MS and PhD in Veterinary Medicine
Graduate programs in Veterinary Medicine (VMED) provide high-quality research training to help graduates discover and improve ways to benefit the health and well being of companion and food animals and wildlife. The PhD program prepares independent basic and applied scientists for successful careers in academia, industry, or government. Our MS program instills technical competencies to promote research and medical practice careers. Students choose from four areas of scientific investigation.
- Infectious and zoonotic disease
- Population medicine
- Small and large animal clinical science
- Ecosystem health
Meet the Veterinary Medicine Graduate Students
MS and PhD students in VMED are engaged in research related to animal health and welfare. Our students study infectious and zoonotic diseases, the development of novel treatments for cancer and other diseases, genetic research, virology and bacteriology, and ecosystem and wildlife health, among other areas of research. Click below to learn more about the VMED students.
Meet the Veterinary Medicine Faculty
The graduate faculty in the VMED program is comprised of experts from a variety of disciplines in the biological sciences, such as infectious disease, oncology, neurology, epidemiology, internal medicine, biochemistry, pathology, genetics, and virology. All our faculty are committed to individualized mentoring and professional development.
What to expect
Formal coursework for PhD students varies according to their field of study, interests, and career goals. Students also take an additional 24 thesis credits once they have completed their preliminary oral examination. Training culminates in the preparation and defense of an original doctoral dissertation.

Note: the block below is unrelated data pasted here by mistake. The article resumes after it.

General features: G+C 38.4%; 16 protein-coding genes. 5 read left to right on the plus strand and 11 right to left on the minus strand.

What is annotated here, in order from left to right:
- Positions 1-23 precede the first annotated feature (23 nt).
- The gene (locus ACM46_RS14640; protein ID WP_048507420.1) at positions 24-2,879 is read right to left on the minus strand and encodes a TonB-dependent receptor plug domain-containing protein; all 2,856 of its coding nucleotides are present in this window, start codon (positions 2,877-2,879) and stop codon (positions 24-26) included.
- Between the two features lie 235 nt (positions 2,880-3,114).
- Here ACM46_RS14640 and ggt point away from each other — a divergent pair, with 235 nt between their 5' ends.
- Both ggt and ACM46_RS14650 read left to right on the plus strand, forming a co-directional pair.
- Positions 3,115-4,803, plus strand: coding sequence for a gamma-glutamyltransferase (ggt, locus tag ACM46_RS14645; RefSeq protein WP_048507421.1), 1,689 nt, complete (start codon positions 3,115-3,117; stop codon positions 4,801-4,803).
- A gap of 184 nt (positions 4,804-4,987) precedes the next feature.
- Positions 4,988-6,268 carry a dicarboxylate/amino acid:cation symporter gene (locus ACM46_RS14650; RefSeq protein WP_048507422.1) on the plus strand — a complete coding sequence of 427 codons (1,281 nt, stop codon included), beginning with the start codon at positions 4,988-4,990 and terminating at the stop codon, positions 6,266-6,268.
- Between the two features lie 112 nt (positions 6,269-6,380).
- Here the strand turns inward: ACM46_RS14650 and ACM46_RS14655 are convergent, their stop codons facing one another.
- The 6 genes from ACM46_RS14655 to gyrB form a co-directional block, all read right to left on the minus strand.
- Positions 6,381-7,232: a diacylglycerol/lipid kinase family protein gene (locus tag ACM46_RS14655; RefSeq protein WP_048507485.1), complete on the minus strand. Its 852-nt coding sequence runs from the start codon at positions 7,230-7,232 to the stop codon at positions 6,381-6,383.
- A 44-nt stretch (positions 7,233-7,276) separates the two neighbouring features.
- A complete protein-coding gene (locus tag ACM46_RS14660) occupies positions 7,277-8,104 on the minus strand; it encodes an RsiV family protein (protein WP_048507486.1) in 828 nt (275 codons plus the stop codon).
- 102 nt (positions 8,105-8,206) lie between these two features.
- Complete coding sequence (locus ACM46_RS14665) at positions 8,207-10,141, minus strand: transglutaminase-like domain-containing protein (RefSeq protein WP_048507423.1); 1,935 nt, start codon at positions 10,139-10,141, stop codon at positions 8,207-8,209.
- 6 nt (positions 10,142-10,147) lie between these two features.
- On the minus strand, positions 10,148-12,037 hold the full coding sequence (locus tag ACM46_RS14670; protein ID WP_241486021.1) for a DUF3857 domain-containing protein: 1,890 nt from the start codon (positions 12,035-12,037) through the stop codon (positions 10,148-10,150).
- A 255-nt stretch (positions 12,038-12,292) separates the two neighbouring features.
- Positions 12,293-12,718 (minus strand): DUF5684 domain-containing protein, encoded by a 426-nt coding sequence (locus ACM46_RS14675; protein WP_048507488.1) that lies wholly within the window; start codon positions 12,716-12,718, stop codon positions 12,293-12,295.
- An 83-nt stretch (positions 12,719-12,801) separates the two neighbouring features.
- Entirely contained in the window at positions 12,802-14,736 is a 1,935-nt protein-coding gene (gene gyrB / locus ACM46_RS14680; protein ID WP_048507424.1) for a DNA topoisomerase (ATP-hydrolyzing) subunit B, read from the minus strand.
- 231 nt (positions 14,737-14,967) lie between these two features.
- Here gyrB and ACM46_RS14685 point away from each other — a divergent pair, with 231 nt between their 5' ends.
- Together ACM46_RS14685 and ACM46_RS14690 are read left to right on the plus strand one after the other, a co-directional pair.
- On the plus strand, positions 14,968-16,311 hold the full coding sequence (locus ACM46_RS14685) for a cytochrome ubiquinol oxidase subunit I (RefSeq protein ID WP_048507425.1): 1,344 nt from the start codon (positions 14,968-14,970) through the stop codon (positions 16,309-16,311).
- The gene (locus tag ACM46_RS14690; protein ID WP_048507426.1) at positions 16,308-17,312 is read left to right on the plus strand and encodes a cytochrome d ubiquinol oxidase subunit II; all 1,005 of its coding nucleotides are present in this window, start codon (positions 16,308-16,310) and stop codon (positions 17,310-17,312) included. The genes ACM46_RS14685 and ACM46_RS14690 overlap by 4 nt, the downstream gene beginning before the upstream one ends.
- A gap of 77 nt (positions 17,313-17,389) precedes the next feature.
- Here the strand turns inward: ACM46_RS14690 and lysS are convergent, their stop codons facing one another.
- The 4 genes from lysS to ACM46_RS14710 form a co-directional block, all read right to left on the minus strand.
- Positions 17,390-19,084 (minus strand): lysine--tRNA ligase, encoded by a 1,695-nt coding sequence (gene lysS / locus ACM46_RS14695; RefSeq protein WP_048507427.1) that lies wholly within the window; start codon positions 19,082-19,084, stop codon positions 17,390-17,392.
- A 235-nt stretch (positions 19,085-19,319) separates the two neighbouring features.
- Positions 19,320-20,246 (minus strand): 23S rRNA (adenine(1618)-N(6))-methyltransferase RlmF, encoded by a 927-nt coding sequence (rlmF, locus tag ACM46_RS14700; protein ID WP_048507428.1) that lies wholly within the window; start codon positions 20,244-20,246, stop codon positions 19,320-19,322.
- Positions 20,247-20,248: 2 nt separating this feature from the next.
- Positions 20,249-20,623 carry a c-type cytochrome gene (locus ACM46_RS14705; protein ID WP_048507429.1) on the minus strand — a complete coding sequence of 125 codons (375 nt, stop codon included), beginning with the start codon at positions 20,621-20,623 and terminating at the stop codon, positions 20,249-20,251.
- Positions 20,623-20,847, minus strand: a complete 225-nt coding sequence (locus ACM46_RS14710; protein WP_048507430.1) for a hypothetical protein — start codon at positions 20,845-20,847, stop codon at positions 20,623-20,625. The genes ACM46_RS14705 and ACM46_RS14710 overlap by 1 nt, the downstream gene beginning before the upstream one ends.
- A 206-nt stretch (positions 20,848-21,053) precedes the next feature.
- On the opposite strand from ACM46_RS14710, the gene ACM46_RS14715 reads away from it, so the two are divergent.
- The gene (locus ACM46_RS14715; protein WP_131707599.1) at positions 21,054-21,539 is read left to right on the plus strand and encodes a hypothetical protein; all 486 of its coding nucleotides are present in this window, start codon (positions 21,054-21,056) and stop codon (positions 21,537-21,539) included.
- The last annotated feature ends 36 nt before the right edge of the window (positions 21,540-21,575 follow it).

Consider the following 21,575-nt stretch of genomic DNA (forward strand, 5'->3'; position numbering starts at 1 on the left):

The MS degree in VMED typically requires two to three years in residence. A minimum of 20 course credits and 10 thesis credits must be completed, and students must defend a research thesis.
Tuition, fees and funding
VMED students typically identify a faculty adviser and work with the adviser on a funding plan before admission is considered. Highly competitive students may be accepted into the program and be supported by the VMED program while they identify a supporting mentor during the first year. Students are encouraged to contact faculty in a chosen area of research to facilitate identifying potential advisers but must complete an application packet that is reviewed by the program director.
A number of grants and fellowships are available to support a student’s training. Interested students should consult the U of M Graduate School and the college’s graduate program grant and fellowship opportunities.
A prior DVM or equivalent degree is strongly preferred. Students with a BA or BS in a relevant biological science field will be considered for enrollment provided they have received a preferred grade performance average (GPA) of 3.25 (on a four-point scale). Laboratory experience is strongly preferred but not required.
Students whose native language is not English must have received the following minimal scores obtained within the past two years from one of the following English proficiency examinations:
- TOEFL: 79; reading, 19; and writing, 21
- MELAB: 80
- IELTS: 6.5
Applications are considered for Fall term admission. The application deadline is December 1st.
Filling out an application is easy and can be accomplished through the online application system Apply Yourself. But you’ll need to assemble a few things before you start, including a resume or CV, names and e-mail address of three people who can comment on your academic and research skills, an applicant statement, a credit or debit card to pay the application fee ($75-95), unofficial transcripts or academic records from each secondary learning institution attended, and TOEFL scores if applicable.